The long terminal repeat (LTR) contains the enhancer and the pro-
moter regions of HIV. The
encodes the structural proteins, which help in
packaging the RNA of the virus to generate new virus particles. The
encodes both the critical enzymes reverse transcriptase and integrase. The
codes for envelope proteins of the virus that along with the host plasma
membrane help the complete virus particle to bud off from the cell. Apart from
these proteins, the three regulatory proteins, namely, the negative factor Nef,
trans-activator of transcription Tat, and the regulator of viral gene expression,
Rev, can affect viral transcription output. Tat specifically promotes transcrip-
tional activity, while Rev is responsible for switching from early to late HIV
gene expression and is located in the 3' end of the
gene. With the latest
research identifying new proteins in addition to the preexisting knowledge,
one wonders what would be the most effective antiretroviral therapy. The avail-
able drugs in the market include nucleoside reverse transcription inhibitors
and protease inhibitors.
Nucleoside reverse transcriptase inhibitors act as substrates for the
reverse transcriptase enzyme and require a phosphorylation event in order to
be activated. The nucleoside drugs lack the 3'-hydroxyl group; therefore,
their incorporation into viral DNA will effectively terminate the elongation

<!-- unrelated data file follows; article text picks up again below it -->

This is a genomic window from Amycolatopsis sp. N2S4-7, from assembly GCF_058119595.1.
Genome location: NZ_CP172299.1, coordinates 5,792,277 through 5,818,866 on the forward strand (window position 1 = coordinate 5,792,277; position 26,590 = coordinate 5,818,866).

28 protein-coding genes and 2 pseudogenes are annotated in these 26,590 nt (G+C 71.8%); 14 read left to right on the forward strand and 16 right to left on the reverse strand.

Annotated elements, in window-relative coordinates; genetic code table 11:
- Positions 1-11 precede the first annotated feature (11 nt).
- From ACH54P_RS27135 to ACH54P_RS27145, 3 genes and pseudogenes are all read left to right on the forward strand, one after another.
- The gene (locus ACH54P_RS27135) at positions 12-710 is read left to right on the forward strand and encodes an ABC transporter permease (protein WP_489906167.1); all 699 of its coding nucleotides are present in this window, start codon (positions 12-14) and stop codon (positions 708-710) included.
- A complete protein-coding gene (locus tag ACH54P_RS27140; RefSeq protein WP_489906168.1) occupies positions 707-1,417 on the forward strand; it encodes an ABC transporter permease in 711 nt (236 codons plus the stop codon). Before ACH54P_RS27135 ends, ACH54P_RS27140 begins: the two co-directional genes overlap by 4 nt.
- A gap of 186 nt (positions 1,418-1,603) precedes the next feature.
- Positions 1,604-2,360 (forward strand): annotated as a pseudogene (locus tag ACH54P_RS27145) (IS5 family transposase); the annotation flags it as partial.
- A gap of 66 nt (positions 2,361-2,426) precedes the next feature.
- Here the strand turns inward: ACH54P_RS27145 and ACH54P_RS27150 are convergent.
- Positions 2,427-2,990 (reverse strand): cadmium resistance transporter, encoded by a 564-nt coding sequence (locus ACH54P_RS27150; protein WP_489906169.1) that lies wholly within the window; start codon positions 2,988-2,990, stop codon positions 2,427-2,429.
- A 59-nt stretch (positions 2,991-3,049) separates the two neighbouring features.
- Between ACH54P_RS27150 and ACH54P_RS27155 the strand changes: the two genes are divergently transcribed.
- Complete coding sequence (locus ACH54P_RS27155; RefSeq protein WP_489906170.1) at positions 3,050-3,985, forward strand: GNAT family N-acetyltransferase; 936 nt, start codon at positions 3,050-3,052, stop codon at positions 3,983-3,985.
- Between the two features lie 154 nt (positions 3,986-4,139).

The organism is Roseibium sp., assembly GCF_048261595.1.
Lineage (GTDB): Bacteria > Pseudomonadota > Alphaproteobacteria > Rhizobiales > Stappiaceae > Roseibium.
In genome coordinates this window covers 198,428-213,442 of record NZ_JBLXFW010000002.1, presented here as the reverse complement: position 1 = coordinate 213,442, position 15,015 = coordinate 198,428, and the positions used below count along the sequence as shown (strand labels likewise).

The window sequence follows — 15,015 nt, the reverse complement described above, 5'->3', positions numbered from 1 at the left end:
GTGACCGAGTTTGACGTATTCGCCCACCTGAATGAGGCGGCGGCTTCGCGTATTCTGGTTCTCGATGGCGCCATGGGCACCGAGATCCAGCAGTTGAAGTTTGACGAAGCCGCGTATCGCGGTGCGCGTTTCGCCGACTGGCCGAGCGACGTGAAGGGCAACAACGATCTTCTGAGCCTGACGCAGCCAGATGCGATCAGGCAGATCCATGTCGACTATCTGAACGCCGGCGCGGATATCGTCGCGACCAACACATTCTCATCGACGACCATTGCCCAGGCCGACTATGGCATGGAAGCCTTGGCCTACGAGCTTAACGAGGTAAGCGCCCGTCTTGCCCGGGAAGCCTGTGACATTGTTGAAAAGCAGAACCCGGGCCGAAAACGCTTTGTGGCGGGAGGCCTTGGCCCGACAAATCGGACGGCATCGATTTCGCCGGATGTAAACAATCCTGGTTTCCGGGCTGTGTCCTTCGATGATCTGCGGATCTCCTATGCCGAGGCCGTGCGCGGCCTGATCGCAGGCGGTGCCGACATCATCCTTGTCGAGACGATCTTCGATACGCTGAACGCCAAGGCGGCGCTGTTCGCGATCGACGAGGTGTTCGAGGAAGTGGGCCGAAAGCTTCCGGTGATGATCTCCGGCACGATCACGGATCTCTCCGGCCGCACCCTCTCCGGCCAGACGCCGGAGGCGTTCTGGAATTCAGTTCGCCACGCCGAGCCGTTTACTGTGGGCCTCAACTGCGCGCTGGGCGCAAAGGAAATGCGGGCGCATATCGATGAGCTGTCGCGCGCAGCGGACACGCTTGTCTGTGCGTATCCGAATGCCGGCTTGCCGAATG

process. This class includes zidovudine, didanosine, stavudine, lamivudine,
and the latest, abacavir. As these agents affect very early events in pathogene-
sis of HIV they prevent acute infection of susceptible cells but have little effect
on already infected cells. The common side effects of these drugs are lactic
acidosis, hepatomegaly, anemia, anorexia, fatigue, nausea, and insomnia.
A subcategory to this class of drugs is the nonnucleoside inhibitors, which act
by binding close to the active site, inducing a conformation change and thereby
inhibiting enzyme function. Some of the members of the class are delavirdine,
nevirapine, and efavirenz. A major drawback with these nonnucleoside drugs
is that they are effectively metabolized by the cytochrome P450 system and are
prone to drug interaction. The most common adverse effects are rash, elevated
liver function, and impaired concentration.
Protease inhibitors are targeted towards the HIV proteases, which are
essential to activate precursors of
HIV protease is essential for
infectivity and cleaves the viral polyprotein
into active viral enzymes
and structural proteins. The mechanism of action of these drugs is by binding
reversibly to the active site of HIV protease and blocking subsequent viral mat-
uration. This major class includes saquinavir, ritonavir, indinavir, and nelfi-
navir. Toxicities of protease inhibitors include nausea, vomiting, and diarrhea.
HIV inhibitor treatment eventually leads to the selection of resistant muta-
tions, one key reason being that the reverse transcriptase is error prone since
it lacks the 3' exonuclease activity. Currently, combinatorial inhibitors with dif-
ferent protein targets, for example, two reverse transcriptase (RT) nucleoside
inhibitors and one protease inhibitor (PI), are used in highly active antiretroviral
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